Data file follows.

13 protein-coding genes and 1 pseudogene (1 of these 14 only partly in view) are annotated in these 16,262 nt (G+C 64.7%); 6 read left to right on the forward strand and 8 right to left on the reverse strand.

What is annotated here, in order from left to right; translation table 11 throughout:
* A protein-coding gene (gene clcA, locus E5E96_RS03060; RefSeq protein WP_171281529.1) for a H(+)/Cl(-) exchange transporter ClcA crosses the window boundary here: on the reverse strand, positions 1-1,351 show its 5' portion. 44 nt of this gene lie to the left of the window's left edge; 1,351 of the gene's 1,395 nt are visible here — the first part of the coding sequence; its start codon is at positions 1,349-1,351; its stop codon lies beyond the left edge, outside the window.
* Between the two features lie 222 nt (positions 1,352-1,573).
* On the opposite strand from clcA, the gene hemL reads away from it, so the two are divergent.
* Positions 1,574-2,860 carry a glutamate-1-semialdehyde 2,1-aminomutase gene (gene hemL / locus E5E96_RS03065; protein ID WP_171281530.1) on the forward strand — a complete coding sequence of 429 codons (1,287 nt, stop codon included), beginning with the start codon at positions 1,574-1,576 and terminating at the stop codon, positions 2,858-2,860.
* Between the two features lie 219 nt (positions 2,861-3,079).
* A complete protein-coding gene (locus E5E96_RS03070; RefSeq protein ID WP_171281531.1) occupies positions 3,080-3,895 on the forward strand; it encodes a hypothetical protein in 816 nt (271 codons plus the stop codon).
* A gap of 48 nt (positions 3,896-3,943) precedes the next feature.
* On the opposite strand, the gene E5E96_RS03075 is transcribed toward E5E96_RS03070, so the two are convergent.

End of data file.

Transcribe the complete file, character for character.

13 protein-coding genes and 1 pseudogene (1 of these 14 only partly in view) are annotated in these 16,262 nt (G+C 64.7%); 6 read left to right on the forward strand and 8 right to left on the reverse strand.

What is annotated here, in order from left to right; translation table 11 throughout:
* A protein-coding gene (gene clcA, locus E5E96_RS03060; RefSeq protein WP_171281529.1) for a H(+)/Cl(-) exchange transporter ClcA crosses the window boundary here: on the reverse strand, positions 1-1,351 show its 5' portion. 44 nt of this gene lie to the left of the window's left edge; 1,351 of the gene's 1,395 nt are visible here — the first part of the coding sequence; its start codon is at positions 1,349-1,351; its stop codon lies beyond the left edge, outside the window.
* Between the two features lie 222 nt (positions 1,352-1,573).
* On the opposite strand from clcA, the gene hemL reads away from it, so the two are divergent.
* Positions 1,574-2,860 carry a glutamate-1-semialdehyde 2,1-aminomutase gene (gene hemL / locus E5E96_RS03065; protein ID WP_171281530.1) on the forward strand — a complete coding sequence of 429 codons (1,287 nt, stop codon included), beginning with the start codon at positions 1,574-1,576 and terminating at the stop codon, positions 2,858-2,860.
* Between the two features lie 219 nt (positions 2,861-3,079).
* A complete protein-coding gene (locus E5E96_RS03070; RefSeq protein ID WP_171281531.1) occupies positions 3,080-3,895 on the forward strand; it encodes a hypothetical protein in 816 nt (271 codons plus the stop codon).
* A gap of 48 nt (positions 3,896-3,943) precedes the next feature.
* On the opposite strand, the gene E5E96_RS03075 is transcribed toward E5E96_RS03070, so the two are convergent.